Five Tools of Effective Broadcasting

Growcasting’s “Five Tools” work in concert to deliver the best possible experience to the listener.  Each tool complements the other four, and no one tool is more important than another.  A quality broadcaster will excel in all five areas.  The Five Tools required for effective broadcasting are Accuracy, Mechanics, Quality of Information, Structure, and Charisma.

You can be proficient in the other four tools, but nothing will cause more irreparable damage to your credibility than a reputation for being inaccurate.  The accuracy tool is the foundation of your work, and is the easiest to summarize: Is everything you are saying true?  This question applies to both your play-by-play descriptions and any supplemental information provided.  The answer must always be “yes.”

Good mechanics are the basic play-by-play and descriptive elements essential to a quality broadcast.  Examples of good mechanics include–but are not limited to–saying the score on a regular basis, totaling the runs, hits, and errors at the end of each inning, providing “first time through the order” statistics for each batter, setting the lineups and defense at the beginning of the game, describing the location of batted balls, not missing pitches, and identifying where baserunners have advanced.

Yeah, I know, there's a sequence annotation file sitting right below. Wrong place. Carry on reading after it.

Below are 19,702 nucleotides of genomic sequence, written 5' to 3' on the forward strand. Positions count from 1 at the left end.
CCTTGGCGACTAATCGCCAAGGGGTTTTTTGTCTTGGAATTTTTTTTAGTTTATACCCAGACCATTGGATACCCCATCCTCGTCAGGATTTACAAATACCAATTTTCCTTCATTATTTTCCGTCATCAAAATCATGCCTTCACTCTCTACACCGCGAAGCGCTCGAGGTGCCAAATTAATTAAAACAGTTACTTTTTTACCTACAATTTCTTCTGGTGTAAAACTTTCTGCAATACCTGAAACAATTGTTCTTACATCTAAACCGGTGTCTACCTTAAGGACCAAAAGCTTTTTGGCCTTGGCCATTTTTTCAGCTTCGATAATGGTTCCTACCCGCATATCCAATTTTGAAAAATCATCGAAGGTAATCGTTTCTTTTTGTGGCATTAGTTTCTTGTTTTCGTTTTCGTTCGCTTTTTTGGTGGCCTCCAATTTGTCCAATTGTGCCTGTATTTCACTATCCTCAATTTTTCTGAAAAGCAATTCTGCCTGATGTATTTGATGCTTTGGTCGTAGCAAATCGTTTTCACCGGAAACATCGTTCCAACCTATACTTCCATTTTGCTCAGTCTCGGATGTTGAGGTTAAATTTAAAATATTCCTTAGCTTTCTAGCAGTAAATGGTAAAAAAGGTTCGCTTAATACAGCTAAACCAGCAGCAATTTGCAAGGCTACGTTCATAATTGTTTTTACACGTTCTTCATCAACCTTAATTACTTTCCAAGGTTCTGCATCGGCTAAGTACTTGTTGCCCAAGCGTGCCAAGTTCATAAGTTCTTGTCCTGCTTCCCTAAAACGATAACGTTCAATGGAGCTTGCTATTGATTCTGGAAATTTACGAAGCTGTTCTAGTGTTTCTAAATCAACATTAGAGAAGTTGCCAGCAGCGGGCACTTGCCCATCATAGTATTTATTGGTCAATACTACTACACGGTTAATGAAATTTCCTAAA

Quality of Information
It is well understood that an effective broadcaster must fill time between pitches and batted balls since the “action” accounts for only a small portion of a three-hour game.  The supplemental information you provide must be relevant.  While “relevant” is a broad term, its meaning within a baseball broadcast can be defined as any information connected to the teams and players involved in that particular game.

A quality broadcast is delivered in an organized and coherent manner.  You can be an accurate broadcaster who is mechanically sound with a talent for gathering relevant and interesting stories.  However, you will never reach your potential if you are unable to cleanly articulate your thoughts on air.  A broadcast should never be scripted word-for-word (this is near impossible to do anyway), but you should absolutely have a plan and approach heading into each game in the same way that the best hitters have an approach going into each at bat.

Are you keeping the listener engaged?  You can thrive in the other four categories, but it means nothing if you cannot maintain a base level of energy and enthusiasm from start to finish.  You can sabotage an otherwise brilliant skill set by sounding too monotone (or too bombastic for that matter).  Your tone and pitch will escalate accordingly with the exciting moments in a game, but your base conversational level requires a certain level of up-tempo cadence.  This is one of the most enjoyable professions in the world, so make sure you sound like you enjoy what you are doing.